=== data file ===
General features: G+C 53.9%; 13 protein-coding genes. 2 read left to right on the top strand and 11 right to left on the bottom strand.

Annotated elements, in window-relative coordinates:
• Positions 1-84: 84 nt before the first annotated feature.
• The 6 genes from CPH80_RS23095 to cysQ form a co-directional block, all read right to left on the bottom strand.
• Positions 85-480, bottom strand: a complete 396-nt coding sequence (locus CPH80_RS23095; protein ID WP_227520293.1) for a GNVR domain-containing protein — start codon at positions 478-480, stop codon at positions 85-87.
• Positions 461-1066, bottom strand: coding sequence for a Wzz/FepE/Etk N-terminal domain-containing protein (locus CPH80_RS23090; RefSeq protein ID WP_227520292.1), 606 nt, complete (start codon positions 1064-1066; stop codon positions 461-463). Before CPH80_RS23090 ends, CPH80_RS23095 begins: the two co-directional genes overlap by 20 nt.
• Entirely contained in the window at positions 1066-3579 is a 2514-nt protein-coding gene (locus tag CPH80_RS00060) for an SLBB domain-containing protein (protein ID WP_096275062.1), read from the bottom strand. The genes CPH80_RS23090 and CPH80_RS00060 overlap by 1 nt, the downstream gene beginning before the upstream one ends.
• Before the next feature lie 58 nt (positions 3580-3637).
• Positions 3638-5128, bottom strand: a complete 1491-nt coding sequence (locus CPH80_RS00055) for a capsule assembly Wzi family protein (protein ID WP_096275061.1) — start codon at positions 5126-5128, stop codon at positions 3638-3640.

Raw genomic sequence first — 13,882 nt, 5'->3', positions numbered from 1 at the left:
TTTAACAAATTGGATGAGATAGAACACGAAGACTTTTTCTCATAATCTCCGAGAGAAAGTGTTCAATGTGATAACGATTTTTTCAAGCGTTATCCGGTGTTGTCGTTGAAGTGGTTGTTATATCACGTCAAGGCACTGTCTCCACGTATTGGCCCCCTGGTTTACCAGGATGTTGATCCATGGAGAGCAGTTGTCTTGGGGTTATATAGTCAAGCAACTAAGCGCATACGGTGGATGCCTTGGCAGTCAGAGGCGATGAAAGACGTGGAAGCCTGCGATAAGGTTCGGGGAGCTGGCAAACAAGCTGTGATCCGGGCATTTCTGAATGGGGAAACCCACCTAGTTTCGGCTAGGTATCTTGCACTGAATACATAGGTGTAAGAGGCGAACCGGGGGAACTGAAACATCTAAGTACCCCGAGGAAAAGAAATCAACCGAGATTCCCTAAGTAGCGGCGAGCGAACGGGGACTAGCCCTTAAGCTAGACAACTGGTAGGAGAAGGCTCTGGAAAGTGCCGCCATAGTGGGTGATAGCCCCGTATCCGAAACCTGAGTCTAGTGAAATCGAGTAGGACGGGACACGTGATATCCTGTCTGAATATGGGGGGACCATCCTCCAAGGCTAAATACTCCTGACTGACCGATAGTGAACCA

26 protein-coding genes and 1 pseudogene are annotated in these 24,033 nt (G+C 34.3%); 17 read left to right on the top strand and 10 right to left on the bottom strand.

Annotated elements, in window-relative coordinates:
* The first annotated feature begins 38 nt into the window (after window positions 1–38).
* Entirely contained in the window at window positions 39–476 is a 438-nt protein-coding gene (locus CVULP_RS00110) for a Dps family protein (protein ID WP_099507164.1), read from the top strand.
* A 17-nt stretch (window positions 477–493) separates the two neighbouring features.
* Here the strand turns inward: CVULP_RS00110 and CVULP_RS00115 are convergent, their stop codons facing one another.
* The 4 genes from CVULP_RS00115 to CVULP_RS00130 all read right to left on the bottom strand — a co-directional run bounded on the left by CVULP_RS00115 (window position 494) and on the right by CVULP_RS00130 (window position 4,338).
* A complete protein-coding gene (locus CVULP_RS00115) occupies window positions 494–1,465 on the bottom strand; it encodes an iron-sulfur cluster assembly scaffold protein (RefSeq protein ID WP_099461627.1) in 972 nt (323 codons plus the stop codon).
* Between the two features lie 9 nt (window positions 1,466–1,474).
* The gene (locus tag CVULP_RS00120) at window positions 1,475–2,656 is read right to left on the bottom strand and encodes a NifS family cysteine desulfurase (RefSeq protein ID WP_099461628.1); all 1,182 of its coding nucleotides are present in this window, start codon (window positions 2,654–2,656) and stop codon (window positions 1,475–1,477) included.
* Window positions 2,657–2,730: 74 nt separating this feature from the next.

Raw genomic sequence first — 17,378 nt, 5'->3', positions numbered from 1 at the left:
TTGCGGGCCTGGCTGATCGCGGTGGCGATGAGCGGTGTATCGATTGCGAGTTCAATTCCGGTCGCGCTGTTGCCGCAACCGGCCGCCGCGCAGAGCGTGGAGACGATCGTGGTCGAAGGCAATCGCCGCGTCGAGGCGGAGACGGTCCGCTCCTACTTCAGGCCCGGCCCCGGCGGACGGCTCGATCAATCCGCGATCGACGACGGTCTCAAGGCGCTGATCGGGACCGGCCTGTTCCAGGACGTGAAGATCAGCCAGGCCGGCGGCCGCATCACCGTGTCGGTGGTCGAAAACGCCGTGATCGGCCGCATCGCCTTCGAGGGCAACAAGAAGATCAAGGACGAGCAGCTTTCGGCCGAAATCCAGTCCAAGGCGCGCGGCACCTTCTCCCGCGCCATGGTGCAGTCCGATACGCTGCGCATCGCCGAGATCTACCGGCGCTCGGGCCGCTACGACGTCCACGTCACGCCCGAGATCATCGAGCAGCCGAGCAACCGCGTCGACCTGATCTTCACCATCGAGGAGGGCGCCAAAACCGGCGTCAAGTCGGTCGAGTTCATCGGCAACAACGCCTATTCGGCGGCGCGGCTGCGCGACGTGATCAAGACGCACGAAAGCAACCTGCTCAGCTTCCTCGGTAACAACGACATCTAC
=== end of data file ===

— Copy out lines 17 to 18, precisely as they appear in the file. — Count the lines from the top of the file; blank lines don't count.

* Here the strand turns inward: CVULP_RS00110 and CVULP_RS00115 are convergent, their stop codons facing one another.
* The 4 genes from CVULP_RS00115 to CVULP_RS00130 all read right to left on the bottom strand — a co-directional run bounded on the left by CVULP_RS00115 (window position 494) and on the right by CVULP_RS00130 (window position 4,338).